Preaching the gospel of specialty coffee can often feel like an uphill climb. You can have a beautifully floral Yirgacheffe or a Kenya that just tastes like pomegranate juice that just don’t seem to move because customers favor the comfort and familiarity of a more straightforward Central American profile. It can be frustrating to say the least. But have heart, SCW (specialty coffee warrior), a new article in Grub Street states that thanks to third-wave coffee shops, demand for African coffees is increasing and it is a boon for farmers.
The 70s were the last hay day for coffees coming from Africa; Ethiopia, Uganda, Angola, and the Ivory Coast were all top-ten countries in terms of coffee production. But in the last 40 years, numbers have dropped pretty significantly. As a continent, Africa’s total coffee exports have dropped by 25%, and only Ethiopia and Uganda remain the in top ten.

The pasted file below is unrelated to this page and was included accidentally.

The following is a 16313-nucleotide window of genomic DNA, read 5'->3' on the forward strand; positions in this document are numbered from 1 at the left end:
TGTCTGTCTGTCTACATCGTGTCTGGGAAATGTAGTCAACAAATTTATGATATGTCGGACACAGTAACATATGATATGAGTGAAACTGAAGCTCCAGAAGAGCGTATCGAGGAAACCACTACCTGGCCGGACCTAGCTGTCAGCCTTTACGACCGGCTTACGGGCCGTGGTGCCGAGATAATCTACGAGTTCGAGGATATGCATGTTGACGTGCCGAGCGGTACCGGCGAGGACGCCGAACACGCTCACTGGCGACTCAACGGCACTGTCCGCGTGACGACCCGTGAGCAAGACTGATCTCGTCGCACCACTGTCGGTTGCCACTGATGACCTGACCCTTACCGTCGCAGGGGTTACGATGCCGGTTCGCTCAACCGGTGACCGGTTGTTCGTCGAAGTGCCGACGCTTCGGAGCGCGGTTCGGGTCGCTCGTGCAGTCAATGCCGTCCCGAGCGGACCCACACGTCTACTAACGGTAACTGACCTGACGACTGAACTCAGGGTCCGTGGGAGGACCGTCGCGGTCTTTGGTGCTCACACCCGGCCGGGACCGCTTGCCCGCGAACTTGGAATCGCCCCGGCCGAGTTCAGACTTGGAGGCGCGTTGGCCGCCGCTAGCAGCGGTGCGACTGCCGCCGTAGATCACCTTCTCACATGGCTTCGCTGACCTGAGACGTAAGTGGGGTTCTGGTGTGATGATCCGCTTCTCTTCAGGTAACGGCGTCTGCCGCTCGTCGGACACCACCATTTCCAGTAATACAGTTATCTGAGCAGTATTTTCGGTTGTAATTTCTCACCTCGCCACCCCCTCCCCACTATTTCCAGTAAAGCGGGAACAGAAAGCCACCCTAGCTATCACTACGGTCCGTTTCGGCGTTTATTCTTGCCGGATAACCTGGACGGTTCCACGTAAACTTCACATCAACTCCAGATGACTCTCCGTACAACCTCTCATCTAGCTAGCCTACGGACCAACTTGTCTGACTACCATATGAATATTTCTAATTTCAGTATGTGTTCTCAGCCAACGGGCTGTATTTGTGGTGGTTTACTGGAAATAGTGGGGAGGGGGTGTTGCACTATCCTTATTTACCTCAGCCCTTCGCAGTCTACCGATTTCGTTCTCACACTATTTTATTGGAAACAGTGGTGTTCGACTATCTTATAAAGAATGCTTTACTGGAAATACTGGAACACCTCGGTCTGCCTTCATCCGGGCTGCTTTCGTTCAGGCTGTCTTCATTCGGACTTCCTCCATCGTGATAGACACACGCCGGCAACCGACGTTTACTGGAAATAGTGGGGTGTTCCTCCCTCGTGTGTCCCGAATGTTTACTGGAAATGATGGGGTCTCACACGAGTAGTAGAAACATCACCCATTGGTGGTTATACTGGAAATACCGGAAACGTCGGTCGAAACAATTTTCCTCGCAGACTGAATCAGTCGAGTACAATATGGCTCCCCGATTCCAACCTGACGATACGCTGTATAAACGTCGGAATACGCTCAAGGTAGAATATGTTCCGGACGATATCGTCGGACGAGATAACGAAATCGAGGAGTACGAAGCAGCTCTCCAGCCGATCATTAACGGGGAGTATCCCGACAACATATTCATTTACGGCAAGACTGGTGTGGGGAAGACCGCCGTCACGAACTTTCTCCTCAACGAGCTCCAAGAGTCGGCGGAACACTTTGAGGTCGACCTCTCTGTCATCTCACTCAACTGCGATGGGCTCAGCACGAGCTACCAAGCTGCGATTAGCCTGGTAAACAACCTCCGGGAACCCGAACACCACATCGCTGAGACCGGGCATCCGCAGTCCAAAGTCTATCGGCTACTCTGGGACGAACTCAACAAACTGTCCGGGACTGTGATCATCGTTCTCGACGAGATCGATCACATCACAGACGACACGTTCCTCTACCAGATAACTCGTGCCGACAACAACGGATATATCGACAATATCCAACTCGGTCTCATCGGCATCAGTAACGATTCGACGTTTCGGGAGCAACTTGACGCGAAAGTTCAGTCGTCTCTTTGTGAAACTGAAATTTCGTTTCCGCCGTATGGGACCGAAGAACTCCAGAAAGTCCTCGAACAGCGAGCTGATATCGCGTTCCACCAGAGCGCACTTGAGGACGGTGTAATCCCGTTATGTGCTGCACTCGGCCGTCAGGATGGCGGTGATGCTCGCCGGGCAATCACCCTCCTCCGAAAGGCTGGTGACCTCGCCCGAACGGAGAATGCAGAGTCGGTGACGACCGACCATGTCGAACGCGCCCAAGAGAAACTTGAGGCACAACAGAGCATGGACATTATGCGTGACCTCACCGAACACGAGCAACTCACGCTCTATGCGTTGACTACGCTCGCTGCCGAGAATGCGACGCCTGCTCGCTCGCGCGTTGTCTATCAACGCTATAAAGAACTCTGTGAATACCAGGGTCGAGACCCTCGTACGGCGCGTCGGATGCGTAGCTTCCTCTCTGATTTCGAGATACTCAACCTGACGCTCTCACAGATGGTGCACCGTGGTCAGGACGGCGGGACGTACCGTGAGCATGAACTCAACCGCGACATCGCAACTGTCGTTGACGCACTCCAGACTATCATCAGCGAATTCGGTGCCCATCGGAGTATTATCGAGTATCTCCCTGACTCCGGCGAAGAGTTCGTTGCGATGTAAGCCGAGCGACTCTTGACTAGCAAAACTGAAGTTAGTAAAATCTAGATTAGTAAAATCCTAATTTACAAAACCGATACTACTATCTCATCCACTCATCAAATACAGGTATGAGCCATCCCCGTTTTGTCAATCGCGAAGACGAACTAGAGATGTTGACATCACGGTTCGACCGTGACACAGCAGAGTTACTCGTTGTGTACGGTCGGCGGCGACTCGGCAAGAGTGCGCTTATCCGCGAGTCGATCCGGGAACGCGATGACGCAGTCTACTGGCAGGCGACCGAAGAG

But the tide is turning. Since 2003,
Africa’s global coffee yearly coffee exports have increased by 35 millions bags, from 95 million to 130 million. Leading the charge in this growth is the Yirgacheffe region of Ethiopia, but the article notes that Rwanda, Kenya, Burundi, and the Congo are also seeing increases in demand. This increase is crucial, as a Bloomberg article notes that coffee farming in Africa is facing a handful of threats: young would-be farmers are pursuing more profitable careers (the average age of a coffee farmer in Africa is 60), some farms are replacing coffee with subsistence crops, and even more still are choosing to sell their land entirely.
Nonetheless, demand for African coffees is trending upward, and that is thanks in no small part to the growing popularity of specialty coffee. So keep up the good work. Though it may not always seem like it, people are coming around.
Zac Cadwalader is the news editor at Sprudge Media Network.
An earlier version of this article stated African coffee exports had reached 130 million bags per year. This statistic refers to all global coffee exports.